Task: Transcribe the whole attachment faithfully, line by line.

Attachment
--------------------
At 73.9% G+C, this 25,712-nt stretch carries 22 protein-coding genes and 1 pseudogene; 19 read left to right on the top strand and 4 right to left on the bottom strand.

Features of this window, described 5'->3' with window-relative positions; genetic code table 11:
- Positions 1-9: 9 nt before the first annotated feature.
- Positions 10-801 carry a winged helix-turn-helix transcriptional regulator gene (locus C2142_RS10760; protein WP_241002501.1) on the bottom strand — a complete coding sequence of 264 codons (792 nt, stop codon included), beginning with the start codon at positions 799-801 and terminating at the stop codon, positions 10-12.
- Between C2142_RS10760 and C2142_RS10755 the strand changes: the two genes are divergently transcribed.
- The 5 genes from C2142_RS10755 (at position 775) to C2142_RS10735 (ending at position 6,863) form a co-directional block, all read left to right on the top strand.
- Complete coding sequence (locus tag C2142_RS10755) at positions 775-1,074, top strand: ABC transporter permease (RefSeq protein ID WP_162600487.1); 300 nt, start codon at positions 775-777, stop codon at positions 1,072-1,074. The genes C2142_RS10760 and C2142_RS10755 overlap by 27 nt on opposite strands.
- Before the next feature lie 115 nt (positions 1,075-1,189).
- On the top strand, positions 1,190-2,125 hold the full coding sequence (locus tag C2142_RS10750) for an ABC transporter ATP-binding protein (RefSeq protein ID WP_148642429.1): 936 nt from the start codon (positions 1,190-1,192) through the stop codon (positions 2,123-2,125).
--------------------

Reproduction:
At 73.9% G+C, this 25,712-nt stretch carries 22 protein-coding genes and 1 pseudogene; 19 read left to right on the top strand and 4 right to left on the bottom strand.

Features of this window, described 5'->3' with window-relative positions; genetic code table 11:
- Positions 1-9: 9 nt before the first annotated feature.
- Positions 10-801 carry a winged helix-turn-helix transcriptional regulator gene (locus C2142_RS10760; protein WP_241002501.1) on the bottom strand — a complete coding sequence of 264 codons (792 nt, stop codon included), beginning with the start codon at positions 799-801 and terminating at the stop codon, positions 10-12.
- Between C2142_RS10760 and C2142_RS10755 the strand changes: the two genes are divergently transcribed.
- The 5 genes from C2142_RS10755 (at position 775) to C2142_RS10735 (ending at position 6,863) form a co-directional block, all read left to right on the top strand.
- Complete coding sequence (locus tag C2142_RS10755) at positions 775-1,074, top strand: ABC transporter permease (RefSeq protein ID WP_162600487.1); 300 nt, start codon at positions 775-777, stop codon at positions 1,072-1,074. The genes C2142_RS10760 and C2142_RS10755 overlap by 27 nt on opposite strands.
- Before the next feature lie 115 nt (positions 1,075-1,189).
- On the top strand, positions 1,190-2,125 hold the full coding sequence (locus tag C2142_RS10750) for an ABC transporter ATP-binding protein (RefSeq protein ID WP_148642429.1): 936 nt from the start codon (positions 1,190-1,192) through the stop codon (positions 2,123-2,125).